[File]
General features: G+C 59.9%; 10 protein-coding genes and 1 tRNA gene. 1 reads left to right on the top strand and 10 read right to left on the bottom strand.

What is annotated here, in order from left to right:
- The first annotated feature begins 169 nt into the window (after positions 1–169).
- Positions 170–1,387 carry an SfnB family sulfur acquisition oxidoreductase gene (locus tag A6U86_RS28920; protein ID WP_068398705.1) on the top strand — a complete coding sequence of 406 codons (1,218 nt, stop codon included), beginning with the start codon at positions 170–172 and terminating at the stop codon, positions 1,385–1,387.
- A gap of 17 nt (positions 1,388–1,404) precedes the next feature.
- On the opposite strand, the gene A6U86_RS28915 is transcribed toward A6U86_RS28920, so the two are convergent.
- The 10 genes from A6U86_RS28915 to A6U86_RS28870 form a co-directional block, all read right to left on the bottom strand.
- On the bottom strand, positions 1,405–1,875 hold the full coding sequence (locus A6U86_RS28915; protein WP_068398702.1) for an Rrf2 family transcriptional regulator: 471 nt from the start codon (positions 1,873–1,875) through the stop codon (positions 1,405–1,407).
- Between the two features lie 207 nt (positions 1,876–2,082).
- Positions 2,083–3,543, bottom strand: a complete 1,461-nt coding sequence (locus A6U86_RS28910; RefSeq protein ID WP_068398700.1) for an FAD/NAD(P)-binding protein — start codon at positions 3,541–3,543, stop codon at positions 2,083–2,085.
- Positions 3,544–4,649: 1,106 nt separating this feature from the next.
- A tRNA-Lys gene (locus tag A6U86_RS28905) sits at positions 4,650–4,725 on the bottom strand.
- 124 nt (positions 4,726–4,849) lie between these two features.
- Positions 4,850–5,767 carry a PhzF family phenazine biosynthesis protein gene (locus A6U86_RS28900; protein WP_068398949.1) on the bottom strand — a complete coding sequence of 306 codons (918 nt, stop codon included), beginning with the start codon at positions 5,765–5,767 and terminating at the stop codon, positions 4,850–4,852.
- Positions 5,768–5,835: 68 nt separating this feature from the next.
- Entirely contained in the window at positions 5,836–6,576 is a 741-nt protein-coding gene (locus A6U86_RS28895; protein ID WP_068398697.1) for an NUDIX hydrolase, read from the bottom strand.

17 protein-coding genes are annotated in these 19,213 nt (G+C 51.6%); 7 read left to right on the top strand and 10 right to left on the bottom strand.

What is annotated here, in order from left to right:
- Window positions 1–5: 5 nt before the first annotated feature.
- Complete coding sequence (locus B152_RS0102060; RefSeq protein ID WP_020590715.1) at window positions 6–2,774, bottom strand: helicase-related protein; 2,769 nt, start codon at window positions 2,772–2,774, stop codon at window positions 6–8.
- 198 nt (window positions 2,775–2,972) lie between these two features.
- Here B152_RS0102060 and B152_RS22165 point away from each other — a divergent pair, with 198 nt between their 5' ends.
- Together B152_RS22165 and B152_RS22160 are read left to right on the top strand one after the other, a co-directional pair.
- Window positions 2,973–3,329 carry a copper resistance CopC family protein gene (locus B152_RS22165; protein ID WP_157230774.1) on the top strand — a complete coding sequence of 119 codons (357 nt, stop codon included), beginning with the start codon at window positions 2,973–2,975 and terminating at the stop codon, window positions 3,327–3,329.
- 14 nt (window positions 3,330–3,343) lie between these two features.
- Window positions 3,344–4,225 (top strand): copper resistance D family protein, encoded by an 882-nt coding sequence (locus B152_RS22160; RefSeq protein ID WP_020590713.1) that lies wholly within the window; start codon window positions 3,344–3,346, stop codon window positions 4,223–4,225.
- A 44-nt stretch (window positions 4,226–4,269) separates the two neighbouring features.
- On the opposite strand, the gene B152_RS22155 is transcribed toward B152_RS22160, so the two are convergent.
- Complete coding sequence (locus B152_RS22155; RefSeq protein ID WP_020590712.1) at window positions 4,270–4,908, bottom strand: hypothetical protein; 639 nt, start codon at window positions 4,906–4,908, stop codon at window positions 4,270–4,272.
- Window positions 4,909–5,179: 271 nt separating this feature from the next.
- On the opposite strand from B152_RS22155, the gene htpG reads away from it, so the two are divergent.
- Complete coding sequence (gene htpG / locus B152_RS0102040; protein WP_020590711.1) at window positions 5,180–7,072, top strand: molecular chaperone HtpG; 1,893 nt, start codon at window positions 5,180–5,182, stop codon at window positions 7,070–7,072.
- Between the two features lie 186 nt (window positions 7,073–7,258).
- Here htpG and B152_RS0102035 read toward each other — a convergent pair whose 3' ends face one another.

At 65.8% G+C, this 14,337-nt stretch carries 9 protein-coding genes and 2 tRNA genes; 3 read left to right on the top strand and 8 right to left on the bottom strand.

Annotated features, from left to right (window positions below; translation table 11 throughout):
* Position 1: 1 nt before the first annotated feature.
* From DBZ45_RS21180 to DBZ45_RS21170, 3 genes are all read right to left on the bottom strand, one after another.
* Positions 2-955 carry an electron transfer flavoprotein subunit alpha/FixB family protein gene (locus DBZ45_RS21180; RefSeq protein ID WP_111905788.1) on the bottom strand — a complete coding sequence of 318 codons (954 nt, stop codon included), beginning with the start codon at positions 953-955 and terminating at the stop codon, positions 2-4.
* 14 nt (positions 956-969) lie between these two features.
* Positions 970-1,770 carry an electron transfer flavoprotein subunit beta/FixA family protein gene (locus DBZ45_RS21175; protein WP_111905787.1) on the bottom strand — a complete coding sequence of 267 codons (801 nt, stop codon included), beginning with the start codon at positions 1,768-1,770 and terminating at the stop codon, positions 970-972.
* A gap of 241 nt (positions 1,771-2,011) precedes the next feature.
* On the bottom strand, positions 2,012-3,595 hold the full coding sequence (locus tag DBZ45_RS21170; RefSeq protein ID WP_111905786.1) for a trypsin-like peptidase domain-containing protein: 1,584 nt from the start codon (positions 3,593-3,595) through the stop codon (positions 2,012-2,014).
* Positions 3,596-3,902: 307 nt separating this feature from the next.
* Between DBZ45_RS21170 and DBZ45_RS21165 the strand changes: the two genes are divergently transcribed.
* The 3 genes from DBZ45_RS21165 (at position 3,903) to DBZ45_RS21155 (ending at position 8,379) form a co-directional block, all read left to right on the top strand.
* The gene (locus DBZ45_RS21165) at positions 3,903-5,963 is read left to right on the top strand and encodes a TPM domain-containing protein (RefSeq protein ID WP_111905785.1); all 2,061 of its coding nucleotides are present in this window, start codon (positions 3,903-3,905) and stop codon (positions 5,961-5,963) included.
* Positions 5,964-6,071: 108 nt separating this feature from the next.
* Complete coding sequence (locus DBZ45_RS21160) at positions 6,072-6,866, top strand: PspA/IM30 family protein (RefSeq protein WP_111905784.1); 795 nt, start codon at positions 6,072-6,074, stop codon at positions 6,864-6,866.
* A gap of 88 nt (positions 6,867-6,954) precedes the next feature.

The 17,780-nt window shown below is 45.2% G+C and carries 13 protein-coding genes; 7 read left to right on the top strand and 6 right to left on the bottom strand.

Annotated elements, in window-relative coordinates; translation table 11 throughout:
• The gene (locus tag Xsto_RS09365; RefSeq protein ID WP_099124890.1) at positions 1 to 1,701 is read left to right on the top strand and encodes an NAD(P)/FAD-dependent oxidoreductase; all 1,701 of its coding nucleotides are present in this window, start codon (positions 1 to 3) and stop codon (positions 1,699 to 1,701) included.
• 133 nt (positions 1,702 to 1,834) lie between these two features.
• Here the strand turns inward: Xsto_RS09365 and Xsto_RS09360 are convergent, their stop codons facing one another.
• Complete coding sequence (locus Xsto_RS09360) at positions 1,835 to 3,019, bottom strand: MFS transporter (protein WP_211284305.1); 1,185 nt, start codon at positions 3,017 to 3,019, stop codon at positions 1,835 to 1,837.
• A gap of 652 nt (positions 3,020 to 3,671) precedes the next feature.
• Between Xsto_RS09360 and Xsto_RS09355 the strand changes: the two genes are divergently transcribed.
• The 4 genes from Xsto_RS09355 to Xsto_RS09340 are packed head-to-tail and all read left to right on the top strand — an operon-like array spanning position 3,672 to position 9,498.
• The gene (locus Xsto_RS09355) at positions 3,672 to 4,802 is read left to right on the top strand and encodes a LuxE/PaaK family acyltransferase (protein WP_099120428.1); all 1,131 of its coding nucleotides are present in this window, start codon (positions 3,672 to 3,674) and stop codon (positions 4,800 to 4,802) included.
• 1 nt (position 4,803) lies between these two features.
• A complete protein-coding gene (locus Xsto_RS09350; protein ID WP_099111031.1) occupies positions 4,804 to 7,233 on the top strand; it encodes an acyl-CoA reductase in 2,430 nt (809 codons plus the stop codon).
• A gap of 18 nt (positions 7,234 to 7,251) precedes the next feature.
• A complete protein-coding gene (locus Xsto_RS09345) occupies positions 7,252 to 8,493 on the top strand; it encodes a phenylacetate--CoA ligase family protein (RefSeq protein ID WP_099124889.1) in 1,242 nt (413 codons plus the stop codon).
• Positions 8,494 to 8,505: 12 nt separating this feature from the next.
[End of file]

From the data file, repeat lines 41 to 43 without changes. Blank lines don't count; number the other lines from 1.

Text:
* Positions 970-1,770 carry an electron transfer flavoprotein subunit beta/FixA family protein gene (locus DBZ45_RS21175; protein WP_111905787.1) on the bottom strand — a complete coding sequence of 267 codons (801 nt, stop codon included), beginning with the start codon at positions 1,768-1,770 and terminating at the stop codon, positions 970-972.
* A gap of 241 nt (positions 1,771-2,011) precedes the next feature.
* On the bottom strand, positions 2,012-3,595 hold the full coding sequence (locus tag DBZ45_RS21170; RefSeq protein ID WP_111905786.1) for a trypsin-like peptidase domain-containing protein: 1,584 nt from the start codon (positions 3,593-3,595) through the stop codon (positions 2,012-2,014).